King Ban

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Ban's coats of arms

In Arthurian legend - specifically the Lancelot propre of the Vulgate Cycle - Ban /ˈbæn/ is the King of Benwick or Benoic. He is the father of Sir Lancelot and Sir Hector de Maris, the brother of King Bors, and an early ally of King Arthur.

Ban's wife Elaine is the sister to King Bors' wife Evaine. Together they beget Lancelot, but while travelling in Britain in support of Arthur, Ban sleeps with the Lady de Maris, who becomes pregnant with Hector, Lancelot's half-brother. Ban and Bors are eventually killed by their enemy, the Frankish king Claudas, and Lancelot is taken by the Lady of the Lake to her abode, where he is later joined by Bors the Elder's sons Lionel and Bors the Younger. When the children grow up and become Knights of the Round Table, they aid Arthur in finally defeating Claudas and reclaiming their fathers' land.

Origin in Welsh myth[edit]

Ban is usually called Ban of Benoic, easily accounted for as a misunderstanding of Bran le Benoit, an exact translation of the Welsh Bendigeid Bran, or "Bran the Blessed".

[1]

i.e. the Vulgate author has misread and misconstrued the Old French 'benoit' (='blessed') to be the name of a non-existent realm 'Benoic' - of which he deduces King B(r)an to have been the ruler.

The name Ban de Benoic / Benewic is also found in mutated form as Pant von Genewis (scribal error where initial 'B' misread as 'G' ) in another early Arthurian text treating of the hero Lancelot, namely the Lanzelet of Ulrich von Zatzikhoven.[2]

As professors Helaine Newstead and Roger Sherman Loomis have amply demonstrated, there is a tendency for individual figures from Celtic Mythology to yield multiple characters in Arthurian Romance and this process is apparent in the number of Arthurian characters whose names and/or attributes can be traced back to the gigantic king (see also Fisher King ) and probable deity, Brân, whose exploits are recounted in Branwen ferch Llŷr (see also Llŷr ), the second of the Four Branches of the Mabinogion.[3][4]

The evidence concerning Ban, though it survives in obscure and refractory forms, nevertheless preserves connections with Baudemaguz, Brangor, Bron and Corbenic.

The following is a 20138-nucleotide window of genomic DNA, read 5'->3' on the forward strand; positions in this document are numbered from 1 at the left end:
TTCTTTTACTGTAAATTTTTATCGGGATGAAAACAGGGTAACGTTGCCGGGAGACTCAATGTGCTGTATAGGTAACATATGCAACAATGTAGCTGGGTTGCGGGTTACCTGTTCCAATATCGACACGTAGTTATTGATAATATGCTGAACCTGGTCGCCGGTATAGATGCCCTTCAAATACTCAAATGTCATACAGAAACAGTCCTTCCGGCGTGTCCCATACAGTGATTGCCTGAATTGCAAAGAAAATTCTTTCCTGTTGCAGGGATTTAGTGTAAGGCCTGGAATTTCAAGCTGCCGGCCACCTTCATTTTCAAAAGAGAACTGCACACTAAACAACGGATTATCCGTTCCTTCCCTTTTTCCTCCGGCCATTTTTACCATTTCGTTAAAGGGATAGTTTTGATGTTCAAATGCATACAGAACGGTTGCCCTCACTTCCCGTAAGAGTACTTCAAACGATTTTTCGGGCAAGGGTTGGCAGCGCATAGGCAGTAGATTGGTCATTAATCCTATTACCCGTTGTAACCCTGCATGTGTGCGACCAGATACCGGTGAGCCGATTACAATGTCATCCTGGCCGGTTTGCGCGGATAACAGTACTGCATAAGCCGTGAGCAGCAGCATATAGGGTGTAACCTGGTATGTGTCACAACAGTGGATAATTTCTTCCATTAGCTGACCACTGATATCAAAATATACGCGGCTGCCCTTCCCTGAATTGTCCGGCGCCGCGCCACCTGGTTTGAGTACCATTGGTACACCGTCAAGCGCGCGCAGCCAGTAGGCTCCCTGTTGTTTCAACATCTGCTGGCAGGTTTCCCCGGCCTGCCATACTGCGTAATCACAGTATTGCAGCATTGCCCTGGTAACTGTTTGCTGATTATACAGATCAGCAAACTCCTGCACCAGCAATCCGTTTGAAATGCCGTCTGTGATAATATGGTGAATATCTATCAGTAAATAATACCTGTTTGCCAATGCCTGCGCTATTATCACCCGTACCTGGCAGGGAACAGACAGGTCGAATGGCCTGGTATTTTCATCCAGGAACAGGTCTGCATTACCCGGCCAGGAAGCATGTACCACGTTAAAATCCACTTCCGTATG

[3]

King Ban and King Bors[edit]

Loomis believes one of the authors of the Vulgate Lancelot to have preserved the memory of two figures from Welsh myth through their relation to Welsh toponyms : if it be accepted that the character of King Ban is indeed derived ( as noted above ) from Brân the Blessed, it follows that the Kingdom of King Ban is to be equated with the 'Land of Brân', which in Welsh designates the northeast of Wales. Abutting on the 'Land of Brân' was the 'Retreat of Gwri' ( now known as the Wirral peninsula ). Loomis suggests that the name Bohours de Gannes given to the brother of King Ban / Brân in the Vulgate text is part scribal error ( 'Bohours' for an original, 'Gwri'-derived 'Gohours' ) and part geographical rationalization ( substitution of 'Gannes' for 'Galles' ( i.e. of 'Gaul' for 'Wales' )).[1]

References[edit]

  1. ^ a b Loomis, Roger Sherman, Celtic Myth and Arthurian Romance first pub. Columbia University Press 1926 and reprinted by Constable and Company Limited 1993 ISBN 0 09 472800 3
  2. ^ Arthurian Literature in the Middle Ages : A Collaborative History ed. Roger Sherman Loomis, pub. Oxford University Press 1959, special edition for Sandpiper Books Ltd. 2001, ISBN 0 19 811588 1 p. 297.
  3. ^ a b Newstead, Professor Helaine H., Bran the Blessed in Arthurian Romance pub. Columbia University Press 1939
  4. ^ Loomis, Roger Sherman, Arthurian Tradition And Chrétien de Troyes pub. Columbia University Press, New York 1948.